Maceo Pinkard (27 June 1897, Bluefield, W.V. – 21 July 1962, New York City) was an American composer, lyricist, and music publisher.
Pinkard was educated at the Bluefield Colored Institute, class of 1913, and wrote his first major song (I'm Goin' Back Home) one year later. In his early career he formed his own orchestra and toured throughout the U.S. as the conductor. In 1914, at age 17, Pinkard founded the theatrical agency in Omaha, Nebraska, and eventually founded Pinkard Publications, a music publishing firm in New York City. In 1917 he formed his own publishing firm, Maceo Pinkard Music, and began selling compositions to national publishing companies. 1919 h saw the publication of his first big hit, Mammy O’Mine.
In 1919, Pinkard moved to New York City. His best work was written during the decade 1921-1931, his famous music composition being Sweet Georgia Brown, lyrics by Kenneth Casey. He was one of the greatest composers of the Harlem Renaissance.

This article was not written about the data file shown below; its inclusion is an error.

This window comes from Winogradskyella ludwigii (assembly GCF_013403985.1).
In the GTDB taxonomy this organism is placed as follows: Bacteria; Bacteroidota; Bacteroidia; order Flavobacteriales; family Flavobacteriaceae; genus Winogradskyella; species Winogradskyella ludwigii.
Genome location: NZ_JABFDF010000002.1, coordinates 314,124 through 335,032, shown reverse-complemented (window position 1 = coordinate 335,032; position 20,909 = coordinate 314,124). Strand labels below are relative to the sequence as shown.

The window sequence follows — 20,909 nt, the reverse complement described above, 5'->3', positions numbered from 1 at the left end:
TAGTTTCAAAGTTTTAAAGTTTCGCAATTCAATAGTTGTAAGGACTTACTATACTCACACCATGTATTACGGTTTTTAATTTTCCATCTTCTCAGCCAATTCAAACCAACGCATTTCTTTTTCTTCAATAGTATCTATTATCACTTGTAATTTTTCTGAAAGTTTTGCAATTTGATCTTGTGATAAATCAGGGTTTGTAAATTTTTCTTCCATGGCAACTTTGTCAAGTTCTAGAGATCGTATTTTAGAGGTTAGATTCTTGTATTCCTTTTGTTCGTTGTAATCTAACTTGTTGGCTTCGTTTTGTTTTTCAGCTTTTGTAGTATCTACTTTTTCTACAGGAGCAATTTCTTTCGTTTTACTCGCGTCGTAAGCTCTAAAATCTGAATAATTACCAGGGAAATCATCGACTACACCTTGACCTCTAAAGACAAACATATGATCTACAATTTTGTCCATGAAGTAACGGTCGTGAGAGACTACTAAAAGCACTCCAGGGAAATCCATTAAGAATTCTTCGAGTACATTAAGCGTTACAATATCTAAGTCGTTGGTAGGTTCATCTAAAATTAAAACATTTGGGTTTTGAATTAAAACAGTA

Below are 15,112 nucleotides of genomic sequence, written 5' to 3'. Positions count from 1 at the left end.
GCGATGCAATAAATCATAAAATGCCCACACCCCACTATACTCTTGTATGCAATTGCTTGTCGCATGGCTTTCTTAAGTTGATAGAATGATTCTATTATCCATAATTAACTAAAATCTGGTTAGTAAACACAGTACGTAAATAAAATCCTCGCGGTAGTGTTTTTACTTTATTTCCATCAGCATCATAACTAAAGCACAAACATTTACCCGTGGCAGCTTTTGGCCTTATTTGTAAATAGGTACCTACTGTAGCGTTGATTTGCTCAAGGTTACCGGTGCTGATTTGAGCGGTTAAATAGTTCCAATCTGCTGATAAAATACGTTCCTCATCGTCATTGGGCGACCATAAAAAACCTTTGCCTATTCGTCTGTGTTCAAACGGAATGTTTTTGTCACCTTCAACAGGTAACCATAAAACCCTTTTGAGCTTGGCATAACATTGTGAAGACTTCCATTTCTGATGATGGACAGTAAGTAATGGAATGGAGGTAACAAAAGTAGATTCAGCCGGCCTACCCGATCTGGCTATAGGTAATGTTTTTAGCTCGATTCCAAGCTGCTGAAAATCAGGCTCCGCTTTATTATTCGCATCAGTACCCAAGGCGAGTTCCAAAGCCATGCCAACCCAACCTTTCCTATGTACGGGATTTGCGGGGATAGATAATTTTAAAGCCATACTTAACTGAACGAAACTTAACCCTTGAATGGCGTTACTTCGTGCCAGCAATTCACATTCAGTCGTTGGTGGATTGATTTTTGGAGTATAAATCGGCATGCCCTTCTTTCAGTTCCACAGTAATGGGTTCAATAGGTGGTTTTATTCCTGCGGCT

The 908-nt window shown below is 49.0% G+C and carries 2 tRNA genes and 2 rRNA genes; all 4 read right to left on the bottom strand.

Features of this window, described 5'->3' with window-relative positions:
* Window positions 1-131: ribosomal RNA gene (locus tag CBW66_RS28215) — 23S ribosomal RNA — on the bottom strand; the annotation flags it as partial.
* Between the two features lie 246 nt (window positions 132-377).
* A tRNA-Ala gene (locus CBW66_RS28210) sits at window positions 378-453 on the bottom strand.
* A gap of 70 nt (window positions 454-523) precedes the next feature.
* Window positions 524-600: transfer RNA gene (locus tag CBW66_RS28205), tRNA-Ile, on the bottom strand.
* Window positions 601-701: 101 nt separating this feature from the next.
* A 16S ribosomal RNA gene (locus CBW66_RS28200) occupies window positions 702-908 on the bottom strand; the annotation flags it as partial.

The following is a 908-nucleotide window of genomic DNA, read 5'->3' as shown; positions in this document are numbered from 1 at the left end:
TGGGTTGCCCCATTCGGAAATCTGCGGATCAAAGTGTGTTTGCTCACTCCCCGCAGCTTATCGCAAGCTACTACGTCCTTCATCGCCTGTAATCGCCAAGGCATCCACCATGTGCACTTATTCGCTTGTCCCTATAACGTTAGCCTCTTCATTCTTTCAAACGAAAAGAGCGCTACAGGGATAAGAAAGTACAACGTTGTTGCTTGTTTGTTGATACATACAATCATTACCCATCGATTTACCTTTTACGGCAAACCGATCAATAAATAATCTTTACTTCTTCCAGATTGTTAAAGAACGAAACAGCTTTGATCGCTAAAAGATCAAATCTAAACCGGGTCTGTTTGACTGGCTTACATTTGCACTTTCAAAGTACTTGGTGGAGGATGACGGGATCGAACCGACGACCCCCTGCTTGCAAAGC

Duke Ellington's introduction to the music industry began with Maceo Pinkard. Shortly after they met at Barron's nightclub, Pinkard took Ellington downtown and introduced him to the music publishing district. Ellington recorded some of Pinkard compositions such as Is That Religion?, Sweet Georgia Brown, and Them There Eyes.
Works for Winds
- Gimmie a Little Kiss, Will Ya Huh? (1926)
- Sweet Georgia Brown (arr. Bocook) (1925)
- Them There Eyes (arr. Osterling) (1964)
- Heritage Encyclopedia of Band Music. "Maceo Pinkard." Accessed 7 January 2017
- Maceo Pinkard, Wikipedia Accessed 7 January 2017